• The new guidelines clearly state: “Based on the available scientific evidence, these high-intensity sweeteners have been determined to be safe for the general population.” The report also verifies that low- and no-calorie beverages can help cut calories.
    • Leading regulatory agencies, including the World Health Organization (WHO), U.S. Food and Drug Administration (FDA), the European Food Safety Authority (EFSA), and agencies in more than 100 countries deem low- and no-calorie sweeteners safe and approve these ingredients.
    • Health organizations also condone the use of these ingredients. For example, The American Medical Association, the Academy of Nutrition and Dietetics, and the American Diabetes Association, among others, give their stamp of approval to low-calorie sweeteners. In fact, the American Diabetes Association has said: “foods and drinks that use artificial sweeteners are another option that may help curb your cravings for something sweet.”

    So with the myths about low- and no-calorie sweeteners put to rest once again, we can have every confidence in enjoying products containing these ingredients, knowing they are safe and offer calorie-cutting benefits as well. These choices can be part of a healthy diet and active lifestyle. And the really good news? Today’s marketplace has an abundance of options in varying calorie counts and sizes so that people can pick the best products for themselves and their families.


  • Back to Basics: Nutrition Education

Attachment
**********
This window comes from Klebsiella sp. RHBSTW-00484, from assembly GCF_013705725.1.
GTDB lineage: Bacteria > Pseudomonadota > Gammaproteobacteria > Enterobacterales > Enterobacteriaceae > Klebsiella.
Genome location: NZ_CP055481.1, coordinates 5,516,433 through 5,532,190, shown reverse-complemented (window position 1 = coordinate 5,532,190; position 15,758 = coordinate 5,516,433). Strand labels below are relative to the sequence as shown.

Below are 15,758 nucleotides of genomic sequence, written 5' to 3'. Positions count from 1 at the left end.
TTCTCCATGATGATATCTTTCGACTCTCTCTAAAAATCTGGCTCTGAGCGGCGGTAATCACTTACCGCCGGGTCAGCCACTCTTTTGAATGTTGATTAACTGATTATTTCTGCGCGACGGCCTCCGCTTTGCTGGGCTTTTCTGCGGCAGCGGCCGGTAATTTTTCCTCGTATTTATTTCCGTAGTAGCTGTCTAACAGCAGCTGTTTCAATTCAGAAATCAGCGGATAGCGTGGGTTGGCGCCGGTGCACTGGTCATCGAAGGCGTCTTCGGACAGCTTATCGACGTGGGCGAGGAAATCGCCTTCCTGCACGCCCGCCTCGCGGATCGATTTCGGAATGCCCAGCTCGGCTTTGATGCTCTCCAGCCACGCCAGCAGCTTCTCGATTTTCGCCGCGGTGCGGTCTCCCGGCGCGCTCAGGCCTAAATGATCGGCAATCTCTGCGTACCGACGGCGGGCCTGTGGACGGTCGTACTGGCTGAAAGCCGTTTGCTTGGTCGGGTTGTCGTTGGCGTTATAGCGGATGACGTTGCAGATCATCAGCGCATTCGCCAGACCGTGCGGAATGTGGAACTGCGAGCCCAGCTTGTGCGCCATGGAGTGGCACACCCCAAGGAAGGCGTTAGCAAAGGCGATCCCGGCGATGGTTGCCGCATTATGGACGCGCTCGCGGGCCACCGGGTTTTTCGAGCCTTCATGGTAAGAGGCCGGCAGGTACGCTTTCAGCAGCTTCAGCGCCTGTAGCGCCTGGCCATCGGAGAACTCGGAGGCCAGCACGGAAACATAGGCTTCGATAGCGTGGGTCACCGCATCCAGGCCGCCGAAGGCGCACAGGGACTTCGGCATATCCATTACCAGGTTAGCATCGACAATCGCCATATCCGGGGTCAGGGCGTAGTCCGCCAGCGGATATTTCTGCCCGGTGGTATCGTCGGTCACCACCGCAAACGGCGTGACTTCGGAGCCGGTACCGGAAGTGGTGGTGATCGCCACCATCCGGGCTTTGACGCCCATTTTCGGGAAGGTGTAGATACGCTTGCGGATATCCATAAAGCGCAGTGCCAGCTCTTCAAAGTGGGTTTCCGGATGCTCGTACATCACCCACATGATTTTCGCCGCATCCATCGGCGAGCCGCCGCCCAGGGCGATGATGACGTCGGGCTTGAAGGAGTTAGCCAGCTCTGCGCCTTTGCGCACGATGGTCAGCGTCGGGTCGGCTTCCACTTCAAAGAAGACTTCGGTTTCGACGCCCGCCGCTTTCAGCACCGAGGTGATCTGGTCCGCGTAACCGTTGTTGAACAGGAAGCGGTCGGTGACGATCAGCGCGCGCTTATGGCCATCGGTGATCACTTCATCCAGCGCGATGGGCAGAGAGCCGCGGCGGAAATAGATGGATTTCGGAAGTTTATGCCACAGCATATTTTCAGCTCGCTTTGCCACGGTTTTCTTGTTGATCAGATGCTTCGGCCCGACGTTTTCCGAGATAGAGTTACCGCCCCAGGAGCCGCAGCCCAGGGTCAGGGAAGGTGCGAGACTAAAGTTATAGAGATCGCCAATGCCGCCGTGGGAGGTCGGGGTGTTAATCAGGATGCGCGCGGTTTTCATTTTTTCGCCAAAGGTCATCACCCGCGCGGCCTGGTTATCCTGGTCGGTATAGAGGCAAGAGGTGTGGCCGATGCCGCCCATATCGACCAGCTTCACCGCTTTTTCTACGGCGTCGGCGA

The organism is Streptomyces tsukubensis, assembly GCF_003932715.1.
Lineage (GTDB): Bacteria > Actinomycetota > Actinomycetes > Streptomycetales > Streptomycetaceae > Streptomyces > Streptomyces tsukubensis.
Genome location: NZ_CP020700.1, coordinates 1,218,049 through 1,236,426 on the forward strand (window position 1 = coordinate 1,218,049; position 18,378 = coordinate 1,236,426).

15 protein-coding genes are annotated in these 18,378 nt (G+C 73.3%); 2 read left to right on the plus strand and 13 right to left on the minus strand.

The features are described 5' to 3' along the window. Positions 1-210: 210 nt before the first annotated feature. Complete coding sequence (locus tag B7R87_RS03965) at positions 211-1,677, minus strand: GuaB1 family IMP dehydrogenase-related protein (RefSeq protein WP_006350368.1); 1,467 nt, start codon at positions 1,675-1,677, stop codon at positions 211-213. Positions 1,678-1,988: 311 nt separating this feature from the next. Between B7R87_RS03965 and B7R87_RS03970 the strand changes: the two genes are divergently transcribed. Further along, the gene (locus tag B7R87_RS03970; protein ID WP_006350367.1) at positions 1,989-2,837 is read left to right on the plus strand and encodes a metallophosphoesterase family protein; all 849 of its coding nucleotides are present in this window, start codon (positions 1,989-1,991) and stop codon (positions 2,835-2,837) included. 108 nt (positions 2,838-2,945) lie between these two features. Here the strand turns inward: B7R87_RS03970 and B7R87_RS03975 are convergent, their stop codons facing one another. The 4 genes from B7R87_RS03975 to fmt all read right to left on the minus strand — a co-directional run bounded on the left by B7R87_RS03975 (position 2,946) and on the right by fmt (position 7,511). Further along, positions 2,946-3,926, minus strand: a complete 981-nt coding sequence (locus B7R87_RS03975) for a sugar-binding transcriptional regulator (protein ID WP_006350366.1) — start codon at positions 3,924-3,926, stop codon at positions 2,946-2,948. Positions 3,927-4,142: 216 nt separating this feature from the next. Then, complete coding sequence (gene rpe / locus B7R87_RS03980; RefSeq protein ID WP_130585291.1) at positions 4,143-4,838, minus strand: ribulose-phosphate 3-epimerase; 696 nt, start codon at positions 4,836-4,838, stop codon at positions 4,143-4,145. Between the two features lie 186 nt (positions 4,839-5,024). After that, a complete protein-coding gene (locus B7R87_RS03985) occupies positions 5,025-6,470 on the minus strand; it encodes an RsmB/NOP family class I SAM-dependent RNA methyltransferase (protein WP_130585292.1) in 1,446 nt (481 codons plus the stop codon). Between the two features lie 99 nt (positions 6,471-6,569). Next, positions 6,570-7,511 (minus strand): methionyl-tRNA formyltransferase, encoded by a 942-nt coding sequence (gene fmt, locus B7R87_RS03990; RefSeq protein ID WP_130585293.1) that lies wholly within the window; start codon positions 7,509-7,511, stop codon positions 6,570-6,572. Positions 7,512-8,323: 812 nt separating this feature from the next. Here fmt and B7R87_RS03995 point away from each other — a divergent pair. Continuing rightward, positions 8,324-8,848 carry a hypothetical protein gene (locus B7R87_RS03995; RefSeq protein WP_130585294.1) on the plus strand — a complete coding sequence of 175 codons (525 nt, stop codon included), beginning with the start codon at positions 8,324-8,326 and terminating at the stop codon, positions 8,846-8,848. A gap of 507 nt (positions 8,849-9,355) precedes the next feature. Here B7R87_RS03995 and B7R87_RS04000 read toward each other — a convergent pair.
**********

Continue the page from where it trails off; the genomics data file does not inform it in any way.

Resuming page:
Carol Berg Sloan, RDN, FAND

    I grew up in El Monte, a suburb of Los Angeles and worked as a consultant to the school district there for many years, specifically in nutrition education for K-8 schools. Just after I left this position in 2012, the El Monte City Council placed an initiative on the ballot to support a soda tax. I was not surprised when it was rejected by a 77% vote. Soda tax initiatives continue to pop up all over the country, despite their failed record to actually improve public health as is their alleged purpose. Unfortunately, most tax proponents continue to ignore this fact.

    Recent “added sugar” data from the 2015 Dietary Guidelines for Americans show that a variety of foods and yes, beverages, contribute added calories to the American diet. However, singling out one item in the grocery cart to tax just doesn’t make sense to me, as is reflected in the Dietary Guidelines for Americans report. According to their recommendations, overall dietary balance is what matters.

    We need to empower consumers with science based nutrition information so they can make their own decisions about what they choose to eat and drink- not by arbitrarily taxing their everyday food and beverage choices. Utilizing resources such as the “Calories Count” initiative, which makes calories clear and easy-to-understand, is a great place to start.


    Carol Berg Sloan RDN, FAND is a registered dietitian/nutritionist and independent food and nutrition communications consultant in Long Beach, California. Carol has served as a delegate to the Academy of Nutrition and Dietetics. She is a committee member of the California Academy of Nutrition and Dietetics, Nutrition Education for the Public and Dietitians in Business and Communication Dietetic Practice Groups.